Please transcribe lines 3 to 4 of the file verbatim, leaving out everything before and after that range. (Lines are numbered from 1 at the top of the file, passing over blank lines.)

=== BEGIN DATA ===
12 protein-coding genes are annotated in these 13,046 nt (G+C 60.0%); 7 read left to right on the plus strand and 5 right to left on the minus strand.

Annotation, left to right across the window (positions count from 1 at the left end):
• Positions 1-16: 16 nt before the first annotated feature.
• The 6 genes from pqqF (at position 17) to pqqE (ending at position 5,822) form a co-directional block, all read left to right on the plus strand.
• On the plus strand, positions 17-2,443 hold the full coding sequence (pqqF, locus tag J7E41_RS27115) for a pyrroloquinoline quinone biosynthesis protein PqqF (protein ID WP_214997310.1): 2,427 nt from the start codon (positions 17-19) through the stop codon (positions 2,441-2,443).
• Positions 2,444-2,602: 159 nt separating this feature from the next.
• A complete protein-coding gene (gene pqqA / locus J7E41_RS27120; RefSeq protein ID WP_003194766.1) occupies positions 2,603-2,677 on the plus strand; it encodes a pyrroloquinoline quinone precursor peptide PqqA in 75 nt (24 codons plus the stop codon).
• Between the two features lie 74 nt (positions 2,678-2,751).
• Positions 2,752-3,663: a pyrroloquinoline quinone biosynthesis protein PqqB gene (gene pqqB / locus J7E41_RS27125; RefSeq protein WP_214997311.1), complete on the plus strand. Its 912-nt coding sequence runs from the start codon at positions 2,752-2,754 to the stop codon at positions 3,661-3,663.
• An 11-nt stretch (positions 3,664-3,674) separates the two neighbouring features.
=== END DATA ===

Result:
• Positions 1-16: 16 nt before the first annotated feature.
• The 6 genes from pqqF (at position 17) to pqqE (ending at position 5,822) form a co-directional block, all read left to right on the plus strand.